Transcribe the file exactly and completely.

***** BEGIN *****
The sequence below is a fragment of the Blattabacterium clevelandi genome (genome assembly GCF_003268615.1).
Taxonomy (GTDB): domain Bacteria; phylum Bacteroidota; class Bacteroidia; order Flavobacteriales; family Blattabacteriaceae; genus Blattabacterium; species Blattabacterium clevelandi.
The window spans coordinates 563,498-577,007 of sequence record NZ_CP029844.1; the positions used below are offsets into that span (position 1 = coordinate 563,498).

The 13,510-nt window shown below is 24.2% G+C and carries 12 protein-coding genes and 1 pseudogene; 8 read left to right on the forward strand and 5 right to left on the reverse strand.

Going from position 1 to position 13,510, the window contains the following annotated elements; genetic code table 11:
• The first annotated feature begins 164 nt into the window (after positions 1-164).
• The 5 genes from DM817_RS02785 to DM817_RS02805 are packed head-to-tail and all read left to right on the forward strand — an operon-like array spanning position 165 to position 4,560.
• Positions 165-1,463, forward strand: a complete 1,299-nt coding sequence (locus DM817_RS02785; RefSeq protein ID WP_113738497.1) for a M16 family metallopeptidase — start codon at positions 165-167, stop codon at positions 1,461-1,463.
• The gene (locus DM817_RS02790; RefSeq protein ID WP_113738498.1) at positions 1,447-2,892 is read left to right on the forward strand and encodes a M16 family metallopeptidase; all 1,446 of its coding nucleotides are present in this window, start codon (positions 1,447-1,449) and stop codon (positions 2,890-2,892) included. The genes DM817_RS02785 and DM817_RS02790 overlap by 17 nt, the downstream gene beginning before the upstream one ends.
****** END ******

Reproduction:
The sequence below is a fragment of the Blattabacterium clevelandi genome (genome assembly GCF_003268615.1).
Taxonomy (GTDB): domain Bacteria; phylum Bacteroidota; class Bacteroidia; order Flavobacteriales; family Blattabacteriaceae; genus Blattabacterium; species Blattabacterium clevelandi.
The window spans coordinates 563,498-577,007 of sequence record NZ_CP029844.1; the positions used below are offsets into that span (position 1 = coordinate 563,498).

The 13,510-nt window shown below is 24.2% G+C and carries 12 protein-coding genes and 1 pseudogene; 8 read left to right on the forward strand and 5 right to left on the reverse strand.

Going from position 1 to position 13,510, the window contains the following annotated elements; genetic code table 11:
• The first annotated feature begins 164 nt into the window (after positions 1-164).
• The 5 genes from DM817_RS02785 to DM817_RS02805 are packed head-to-tail and all read left to right on the forward strand — an operon-like array spanning position 165 to position 4,560.
• Positions 165-1,463, forward strand: a complete 1,299-nt coding sequence (locus DM817_RS02785; RefSeq protein ID WP_113738497.1) for a M16 family metallopeptidase — start codon at positions 165-167, stop codon at positions 1,461-1,463.
• The gene (locus DM817_RS02790; RefSeq protein ID WP_113738498.1) at positions 1,447-2,892 is read left to right on the forward strand and encodes a M16 family metallopeptidase; all 1,446 of its coding nucleotides are present in this window, start codon (positions 1,447-1,449) and stop codon (positions 2,890-2,892) included. The genes DM817_RS02785 and DM817_RS02790 overlap by 17 nt, the downstream gene beginning before the upstream one ends.